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UNEMPLOYMENT COMPENSATION TAXES.  FUTA  Federal Unemployment Tax Act  Federal law that imposes an employer tax  Required for administration of federal.

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Presentation on theme: "UNEMPLOYMENT COMPENSATION TAXES.  FUTA  Federal Unemployment Tax Act  Federal law that imposes an employer tax  Required for administration of federal."— Presentation transcript:


2  FUTA  Federal Unemployment Tax Act  Federal law that imposes an employer tax  Required for administration of federal and state unemployment insurance programs  SUTA  State Unemployment Tax Act  Different law in each state  Funds used to pay benefits and administer program at individual state’s level

3  FUTA originated through passage of SSA of 1935  Employers are liable for this tax if  Pay $1,500 or more of wages in any quarter in current or prior year  Employ one or more persons, on one day in each of 20 weeks in current or prior year  Special rules for agricultural and household employers If employer owes FUTA – liable for entire year!!  Employees include  Part-time, temps and regular workers  Workers on vacation/sick leave  Agricultural employees (special rules)  Household employer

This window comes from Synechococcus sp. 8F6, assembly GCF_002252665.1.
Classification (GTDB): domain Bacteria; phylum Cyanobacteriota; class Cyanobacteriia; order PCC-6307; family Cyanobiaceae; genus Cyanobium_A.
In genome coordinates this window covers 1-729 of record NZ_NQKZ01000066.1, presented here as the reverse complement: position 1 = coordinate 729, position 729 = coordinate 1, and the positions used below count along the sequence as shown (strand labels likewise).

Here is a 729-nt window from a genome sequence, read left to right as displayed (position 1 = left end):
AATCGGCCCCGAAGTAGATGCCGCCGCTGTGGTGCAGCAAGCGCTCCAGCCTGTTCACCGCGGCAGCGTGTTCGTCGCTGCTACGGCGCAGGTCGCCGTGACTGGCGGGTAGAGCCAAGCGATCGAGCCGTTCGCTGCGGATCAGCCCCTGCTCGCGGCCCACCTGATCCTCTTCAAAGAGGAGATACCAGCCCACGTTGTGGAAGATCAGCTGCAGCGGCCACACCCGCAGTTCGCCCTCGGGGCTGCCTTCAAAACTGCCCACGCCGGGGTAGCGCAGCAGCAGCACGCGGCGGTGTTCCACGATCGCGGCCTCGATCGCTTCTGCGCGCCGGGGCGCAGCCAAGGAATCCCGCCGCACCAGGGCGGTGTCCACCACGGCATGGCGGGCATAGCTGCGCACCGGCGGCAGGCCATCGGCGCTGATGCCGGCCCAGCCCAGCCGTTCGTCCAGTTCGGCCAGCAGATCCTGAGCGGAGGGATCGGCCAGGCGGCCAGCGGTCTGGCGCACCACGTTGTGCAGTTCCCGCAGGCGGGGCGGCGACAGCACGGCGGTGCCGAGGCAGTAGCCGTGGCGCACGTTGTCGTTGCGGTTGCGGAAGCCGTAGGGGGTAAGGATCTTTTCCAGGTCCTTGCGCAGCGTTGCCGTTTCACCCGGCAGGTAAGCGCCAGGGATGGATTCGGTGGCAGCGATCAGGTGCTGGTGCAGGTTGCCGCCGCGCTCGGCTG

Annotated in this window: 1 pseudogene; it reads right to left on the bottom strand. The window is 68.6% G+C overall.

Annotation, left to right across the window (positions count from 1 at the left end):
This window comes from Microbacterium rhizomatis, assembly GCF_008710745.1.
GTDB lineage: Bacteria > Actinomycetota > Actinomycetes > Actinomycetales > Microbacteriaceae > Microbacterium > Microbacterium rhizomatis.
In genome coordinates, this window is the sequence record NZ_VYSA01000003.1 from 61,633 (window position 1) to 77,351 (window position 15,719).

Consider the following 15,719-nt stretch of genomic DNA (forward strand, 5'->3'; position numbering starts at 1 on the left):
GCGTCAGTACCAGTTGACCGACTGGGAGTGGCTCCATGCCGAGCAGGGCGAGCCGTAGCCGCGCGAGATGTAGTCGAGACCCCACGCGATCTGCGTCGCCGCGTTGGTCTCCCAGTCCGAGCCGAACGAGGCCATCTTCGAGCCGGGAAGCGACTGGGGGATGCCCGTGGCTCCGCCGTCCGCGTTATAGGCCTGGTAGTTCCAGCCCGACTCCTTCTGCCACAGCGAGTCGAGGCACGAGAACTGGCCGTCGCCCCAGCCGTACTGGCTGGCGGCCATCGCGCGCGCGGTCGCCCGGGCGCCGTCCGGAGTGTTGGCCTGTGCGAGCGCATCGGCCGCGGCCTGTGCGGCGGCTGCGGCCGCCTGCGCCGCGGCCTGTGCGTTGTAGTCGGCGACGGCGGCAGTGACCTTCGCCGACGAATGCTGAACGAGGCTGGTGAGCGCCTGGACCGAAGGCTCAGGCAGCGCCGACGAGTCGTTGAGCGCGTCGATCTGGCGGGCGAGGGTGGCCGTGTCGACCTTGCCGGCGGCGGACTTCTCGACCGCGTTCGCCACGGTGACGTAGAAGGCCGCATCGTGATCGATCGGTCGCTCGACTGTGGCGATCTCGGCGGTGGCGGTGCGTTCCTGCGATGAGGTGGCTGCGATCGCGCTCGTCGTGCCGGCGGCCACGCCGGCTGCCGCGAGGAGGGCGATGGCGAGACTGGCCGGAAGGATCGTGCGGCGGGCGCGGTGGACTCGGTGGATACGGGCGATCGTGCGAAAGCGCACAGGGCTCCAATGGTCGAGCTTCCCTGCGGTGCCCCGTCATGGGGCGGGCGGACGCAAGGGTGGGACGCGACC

4  General rule is everyone is considered an EE if common-law relationship exists  Also included  Drivers who distribute food/beverage or deliver laundry  Traveling salespeople (specific situations)  Specific exceptions as follows  Partners  Directors  Independent contractors  Home workers  Full-time life insurance salespeople  Children under 21 working for parents  RRTA or governmental employees  Nonprofits (church, educational, etc.)  Complete list on page 5.4